Redirected from Palestinian Liberation Organization
The Palestine Liberation Organization, commonly known as the PLO, is a Palestinian organization dedicated to the establishment of an independent Palestinian state in lands now mostly part of or occupied by Israel.
In the 1970s the Palestine Liberation Organization, was an umbrella group of 8 organizations headquartered in Damascus and Beirut. Its Palestine Liberation Army was 12,000 men strong, led by Yasser Arafat. The PLO included Fatah, the Popular Front for the Liberation of Palestine (PFLP), the Popular Front for the Liberation of Palestine - General Command (PFLP-GC) and the Democratic Front for the Liberation of Palestine (DFLP).
The PLO has a nominal legislative body of 300 members, the Palestine National Council[?] (PNC). Actual political power and decisions are controlled by the PLO Executive Committee[?], made up of 15 people voted in by the PNC. PLO ideology can be found in its constitution, the Palestinian National Covenant, which was created in 1964. This covenant was amended in 1968; this version is made up of 33 articles. The original intention of the PLO was to establish a state of Palestine, which was called for in the Palestinian National Covenant.
The PLO and its leader Yasser Arafat has since become the generally accepted organization of the Palestinian people and its desire to have a nation of its own. The PLO has observer status in the United Nations. Yasser Arafat is married to a member of the Palestinian people's Christian community.
In 1982, the PLO relocated to Tunis, Tunisia after it was driven out of israel by Israel, during Israel's six-month invasion of southern Lebanon.
In 1988, the Palestine National Council adopted a resolution calling for the implementation of applicable United Nations resolutions, particularly, Resolutions 242 and 338. The Palestinians recognized Israel's right to exist within pre-1967 borders, (constituting less than 20% of the former British mandate of Palestine) with the understanding that they would be allowed to set up their own state led by Yassir Arafat in the West Bank and Gaza. A significant minority within the PLO at this time still held the view that the rest of historic Palestine (about 75%, contained within the Kingdom of Jordan) would eventually also become a Palestinian state.
In 1993, the PLO secretly secretly negotiated the Oslo Accords with Israel. The accords were signed on August 20, 1993. There was a subsequent public ceremony in Washington D.C. on September 13, 1993 with Yasser Arafat and Yitzhak Rabin. The Accords granted the Palestinians right to self-government on the Gaza Strip and the West Bank through the creation of the Palestinian Authority. Yasser Arafat was appointed head of the PA and the PLO came to dominate the administration. The headquarters of the PA (and thereby Yasser Arafat and PLO) were established in Ramallah on the West Bank.
On September 9, 1993, Arafat released an English language press release stating "the PLO recognizes the right of the State of Israel to exist in peace and security". Some factions within of the PLO and the PA who used to seek peaceful co-existence with Israel while creating a Palestinian state within the West Bank and Gaza, has lost popular support due to the reoccupation of PA controlled areas in the West Bank.
In addition to Arafat, PLO has many other well known leaders. One of them is the Palestinan Christian Hanan Ashrawi[?]. She is a Professor of Literature at a West Bank university and has contributed to the understanding of English literature among the Palestinians but also developed and compiled that people's own literature. By doing so, Palestinian identity and development has been furthered, consistent with the basic principles of the PLO.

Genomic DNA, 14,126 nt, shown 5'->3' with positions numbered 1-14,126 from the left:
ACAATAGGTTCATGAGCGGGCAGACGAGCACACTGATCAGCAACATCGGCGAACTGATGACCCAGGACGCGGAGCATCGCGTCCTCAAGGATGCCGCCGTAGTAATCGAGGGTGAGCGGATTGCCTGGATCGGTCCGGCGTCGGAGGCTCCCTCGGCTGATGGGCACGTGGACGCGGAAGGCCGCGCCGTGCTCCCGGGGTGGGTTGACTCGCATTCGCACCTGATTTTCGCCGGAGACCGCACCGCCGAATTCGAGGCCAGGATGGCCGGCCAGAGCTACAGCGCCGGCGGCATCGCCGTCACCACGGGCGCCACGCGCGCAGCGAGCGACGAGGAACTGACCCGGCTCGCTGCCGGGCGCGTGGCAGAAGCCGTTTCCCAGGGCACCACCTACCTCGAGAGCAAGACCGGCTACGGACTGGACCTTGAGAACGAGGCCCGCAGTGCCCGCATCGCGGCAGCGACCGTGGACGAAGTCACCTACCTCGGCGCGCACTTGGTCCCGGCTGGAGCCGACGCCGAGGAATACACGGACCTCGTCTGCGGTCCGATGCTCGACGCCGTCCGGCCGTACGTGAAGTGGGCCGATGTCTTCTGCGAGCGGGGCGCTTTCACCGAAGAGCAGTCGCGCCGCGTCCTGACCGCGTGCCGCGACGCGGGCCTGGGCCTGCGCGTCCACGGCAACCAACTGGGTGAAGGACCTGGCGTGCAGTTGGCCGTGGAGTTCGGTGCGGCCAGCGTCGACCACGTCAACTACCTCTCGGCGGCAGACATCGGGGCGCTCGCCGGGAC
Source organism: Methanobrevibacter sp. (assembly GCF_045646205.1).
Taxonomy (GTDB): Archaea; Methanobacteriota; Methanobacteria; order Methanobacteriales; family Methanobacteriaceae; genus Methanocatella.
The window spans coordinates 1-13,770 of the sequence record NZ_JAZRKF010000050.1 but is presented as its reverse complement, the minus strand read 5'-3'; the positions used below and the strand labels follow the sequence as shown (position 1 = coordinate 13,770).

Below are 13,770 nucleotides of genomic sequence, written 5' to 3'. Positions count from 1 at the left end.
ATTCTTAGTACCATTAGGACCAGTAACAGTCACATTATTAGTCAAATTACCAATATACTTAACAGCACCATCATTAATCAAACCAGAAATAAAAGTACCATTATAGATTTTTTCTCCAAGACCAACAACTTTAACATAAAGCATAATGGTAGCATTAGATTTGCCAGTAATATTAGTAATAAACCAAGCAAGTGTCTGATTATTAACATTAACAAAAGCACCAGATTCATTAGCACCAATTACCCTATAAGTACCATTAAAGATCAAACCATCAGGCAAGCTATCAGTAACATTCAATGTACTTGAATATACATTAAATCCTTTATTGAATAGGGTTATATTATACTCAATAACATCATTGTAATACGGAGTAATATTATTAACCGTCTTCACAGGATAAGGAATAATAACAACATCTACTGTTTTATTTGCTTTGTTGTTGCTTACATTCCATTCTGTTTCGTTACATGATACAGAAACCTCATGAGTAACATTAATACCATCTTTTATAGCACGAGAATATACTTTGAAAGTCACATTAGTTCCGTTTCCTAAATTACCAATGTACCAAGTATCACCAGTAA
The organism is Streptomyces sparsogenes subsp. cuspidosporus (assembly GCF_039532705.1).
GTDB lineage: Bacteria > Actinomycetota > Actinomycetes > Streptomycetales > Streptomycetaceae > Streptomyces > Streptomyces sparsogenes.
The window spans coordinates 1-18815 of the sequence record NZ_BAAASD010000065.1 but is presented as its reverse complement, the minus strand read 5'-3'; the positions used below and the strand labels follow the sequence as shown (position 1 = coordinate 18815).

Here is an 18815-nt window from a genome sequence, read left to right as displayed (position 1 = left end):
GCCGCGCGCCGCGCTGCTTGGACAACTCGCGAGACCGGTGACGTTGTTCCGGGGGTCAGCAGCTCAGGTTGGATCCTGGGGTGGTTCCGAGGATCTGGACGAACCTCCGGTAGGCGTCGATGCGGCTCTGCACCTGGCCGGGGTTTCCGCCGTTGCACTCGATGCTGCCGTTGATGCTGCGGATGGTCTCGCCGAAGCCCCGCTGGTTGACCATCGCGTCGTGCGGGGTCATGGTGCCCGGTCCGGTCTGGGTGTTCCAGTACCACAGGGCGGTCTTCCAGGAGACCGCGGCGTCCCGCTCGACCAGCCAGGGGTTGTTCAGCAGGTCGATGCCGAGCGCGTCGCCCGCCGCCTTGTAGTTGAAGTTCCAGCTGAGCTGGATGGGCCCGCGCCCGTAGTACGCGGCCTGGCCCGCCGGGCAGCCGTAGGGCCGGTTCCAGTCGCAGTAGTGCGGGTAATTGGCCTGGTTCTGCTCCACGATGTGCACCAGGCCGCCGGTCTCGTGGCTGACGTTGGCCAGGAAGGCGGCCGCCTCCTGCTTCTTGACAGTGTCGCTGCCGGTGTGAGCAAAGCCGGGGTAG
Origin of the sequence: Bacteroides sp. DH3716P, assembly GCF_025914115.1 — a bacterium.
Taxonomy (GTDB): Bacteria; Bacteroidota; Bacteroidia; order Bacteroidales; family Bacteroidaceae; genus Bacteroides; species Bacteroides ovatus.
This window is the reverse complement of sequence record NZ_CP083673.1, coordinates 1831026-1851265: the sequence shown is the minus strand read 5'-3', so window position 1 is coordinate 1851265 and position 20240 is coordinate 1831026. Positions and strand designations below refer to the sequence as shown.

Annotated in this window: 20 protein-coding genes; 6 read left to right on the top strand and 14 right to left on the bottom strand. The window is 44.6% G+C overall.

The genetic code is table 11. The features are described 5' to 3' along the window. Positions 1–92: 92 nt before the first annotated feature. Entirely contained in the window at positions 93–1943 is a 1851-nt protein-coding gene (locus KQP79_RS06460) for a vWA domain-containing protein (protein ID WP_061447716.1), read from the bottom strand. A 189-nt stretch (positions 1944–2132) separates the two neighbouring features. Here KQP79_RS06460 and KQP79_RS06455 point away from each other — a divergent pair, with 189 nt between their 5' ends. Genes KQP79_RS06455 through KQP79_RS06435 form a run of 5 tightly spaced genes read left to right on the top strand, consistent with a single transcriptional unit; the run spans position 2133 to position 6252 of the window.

Criticism against the PLO Numerous leaders within the PLO and the PA, including Yasser Arafat himself, have supported that the State of Israel has a permanent right to exist, and that the peace treaty with Israel is genuine. Some Palestinian officials have stated that the peace treaty must be viewed as a permanent. The vast majority of the Israeli public has recognized the right of the Palestinians for a state of their own; however some leaders from the right (including the former Prime Minister Benjamin Netanyahu) doubt whether a peaceful, coherent state can be founded by the PLO and call for significant re-organization, before any talk about independence.
The PNC has not undergone any changes since 1968, and still calls for the destruction of Israel in numerous articles. This version is still distributed by the PA and is taught in PA schools and colleges. This is in violation to the Oslo accords that demanded the PNC to be amended; the PLO on its behalf announced an intention to amend it, but never produced an updated version.
During the al-Aqsa Intifada, the PLO leadership has maintained connections with its military wing, the Fatah, parts of which (the Al-Aqsa Martyrs' Brigades in particular) are held responsible for terrorist attacks against Israeli civilians. The Israeli government alleges that the PLO has harbored and sponsored Fatah terrorists. For these reasons, from the year 2000 to the present PLO and PA administrative buildings have in total sustained more than 900 Israeli attacks. This has seriously undermined the PA's ability to function properly. At present it is uncertain when a change to the better will be implemented.
Statements made by PLO As with any organization, the PLO has a wide diversity of opinions within it, some more peaceful than others. As in any organization, the opinions expressed by some PLO members do not necessarily reflect the organization as a whole.
On accepting Israel:
On whether the P.L.O. police force will work with Israel against terrorism:
On the right of return of Palestinian refugees:
On wanted fugitives taking refuge in Gaza:
On why the P.L.O. signed the Cairo agreement with Israel:
On Palestinian statehood: